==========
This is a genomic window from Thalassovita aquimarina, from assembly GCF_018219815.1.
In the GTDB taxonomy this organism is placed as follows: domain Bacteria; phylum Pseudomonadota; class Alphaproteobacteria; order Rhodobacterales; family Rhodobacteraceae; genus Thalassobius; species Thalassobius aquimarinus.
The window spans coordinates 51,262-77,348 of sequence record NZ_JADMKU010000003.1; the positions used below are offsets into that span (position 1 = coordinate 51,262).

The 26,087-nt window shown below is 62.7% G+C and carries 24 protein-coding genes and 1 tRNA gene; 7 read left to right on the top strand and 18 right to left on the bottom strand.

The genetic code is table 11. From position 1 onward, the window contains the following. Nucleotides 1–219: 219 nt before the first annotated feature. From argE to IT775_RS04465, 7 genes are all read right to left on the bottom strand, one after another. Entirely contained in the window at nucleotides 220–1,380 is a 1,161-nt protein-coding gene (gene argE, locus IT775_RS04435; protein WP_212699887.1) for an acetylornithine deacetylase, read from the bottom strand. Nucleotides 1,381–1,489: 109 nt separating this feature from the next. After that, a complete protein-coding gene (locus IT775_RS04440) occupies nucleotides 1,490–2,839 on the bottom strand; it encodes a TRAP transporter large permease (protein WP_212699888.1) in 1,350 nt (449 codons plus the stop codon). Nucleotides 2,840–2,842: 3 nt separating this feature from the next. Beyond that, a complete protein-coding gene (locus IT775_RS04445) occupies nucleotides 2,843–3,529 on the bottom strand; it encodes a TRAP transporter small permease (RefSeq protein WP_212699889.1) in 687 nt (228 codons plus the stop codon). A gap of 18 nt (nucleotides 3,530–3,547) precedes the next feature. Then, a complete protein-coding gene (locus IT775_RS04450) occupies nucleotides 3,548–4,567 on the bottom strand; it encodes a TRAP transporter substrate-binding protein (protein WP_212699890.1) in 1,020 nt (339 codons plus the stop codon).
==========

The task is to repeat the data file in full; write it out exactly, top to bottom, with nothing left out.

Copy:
This is a genomic window from Thalassovita aquimarina, from assembly GCF_018219815.1.
In the GTDB taxonomy this organism is placed as follows: domain Bacteria; phylum Pseudomonadota; class Alphaproteobacteria; order Rhodobacterales; family Rhodobacteraceae; genus Thalassobius; species Thalassobius aquimarinus.
The window spans coordinates 51,262-77,348 of sequence record NZ_JADMKU010000003.1; the positions used below are offsets into that span (position 1 = coordinate 51,262).

The 26,087-nt window shown below is 62.7% G+C and carries 24 protein-coding genes and 1 tRNA gene; 7 read left to right on the top strand and 18 right to left on the bottom strand.

The genetic code is table 11. From position 1 onward, the window contains the following. Nucleotides 1–219: 219 nt before the first annotated feature. From argE to IT775_RS04465, 7 genes are all read right to left on the bottom strand, one after another. Entirely contained in the window at nucleotides 220–1,380 is a 1,161-nt protein-coding gene (gene argE, locus IT775_RS04435; protein WP_212699887.1) for an acetylornithine deacetylase, read from the bottom strand. Nucleotides 1,381–1,489: 109 nt separating this feature from the next. After that, a complete protein-coding gene (locus IT775_RS04440) occupies nucleotides 1,490–2,839 on the bottom strand; it encodes a TRAP transporter large permease (protein WP_212699888.1) in 1,350 nt (449 codons plus the stop codon). Nucleotides 2,840–2,842: 3 nt separating this feature from the next. Beyond that, a complete protein-coding gene (locus IT775_RS04445) occupies nucleotides 2,843–3,529 on the bottom strand; it encodes a TRAP transporter small permease (RefSeq protein WP_212699889.1) in 687 nt (228 codons plus the stop codon). A gap of 18 nt (nucleotides 3,530–3,547) precedes the next feature. Then, a complete protein-coding gene (locus IT775_RS04450) occupies nucleotides 3,548–4,567 on the bottom strand; it encodes a TRAP transporter substrate-binding protein (protein WP_212699890.1) in 1,020 nt (339 codons plus the stop codon).